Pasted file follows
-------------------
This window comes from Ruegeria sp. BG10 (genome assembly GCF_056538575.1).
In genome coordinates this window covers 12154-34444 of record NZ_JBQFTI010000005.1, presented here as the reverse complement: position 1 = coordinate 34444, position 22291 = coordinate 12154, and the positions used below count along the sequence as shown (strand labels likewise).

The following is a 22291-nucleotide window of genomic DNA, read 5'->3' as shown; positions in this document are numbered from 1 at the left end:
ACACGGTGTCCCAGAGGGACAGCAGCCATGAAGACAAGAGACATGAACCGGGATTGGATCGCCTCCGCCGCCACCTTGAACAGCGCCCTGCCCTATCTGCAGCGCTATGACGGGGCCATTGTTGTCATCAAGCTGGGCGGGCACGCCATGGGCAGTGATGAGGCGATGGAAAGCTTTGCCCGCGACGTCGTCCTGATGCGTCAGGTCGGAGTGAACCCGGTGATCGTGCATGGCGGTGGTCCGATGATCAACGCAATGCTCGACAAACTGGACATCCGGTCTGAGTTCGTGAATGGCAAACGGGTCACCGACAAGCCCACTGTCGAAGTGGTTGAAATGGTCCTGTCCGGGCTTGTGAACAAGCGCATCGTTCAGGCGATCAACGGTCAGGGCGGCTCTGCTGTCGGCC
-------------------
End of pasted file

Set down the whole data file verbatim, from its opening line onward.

This window comes from Ruegeria sp. BG10 (genome assembly GCF_056538575.1).
In genome coordinates this window covers 12154-34444 of record NZ_JBQFTI010000005.1, presented here as the reverse complement: position 1 = coordinate 34444, position 22291 = coordinate 12154, and the positions used below count along the sequence as shown (strand labels likewise).

The following is a 22291-nucleotide window of genomic DNA, read 5'->3' as shown; positions in this document are numbered from 1 at the left end:
ACACGGTGTCCCAGAGGGACAGCAGCCATGAAGACAAGAGACATGAACCGGGATTGGATCGCCTCCGCCGCCACCTTGAACAGCGCCCTGCCCTATCTGCAGCGCTATGACGGGGCCATTGTTGTCATCAAGCTGGGCGGGCACGCCATGGGCAGTGATGAGGCGATGGAAAGCTTTGCCCGCGACGTCGTCCTGATGCGTCAGGTCGGAGTGAACCCGGTGATCGTGCATGGCGGTGGTCCGATGATCAACGCAATGCTCGACAAACTGGACATCCGGTCTGAGTTCGTGAATGGCAAACGGGTCACCGACAAGCCCACTGTCGAAGTGGTTGAAATGGTCCTGTCCGGGCTTGTGAACAAGCGCATCGTTCAGGCGATCAACGGTCAGGGCGGCTCTGCTGTCGGCC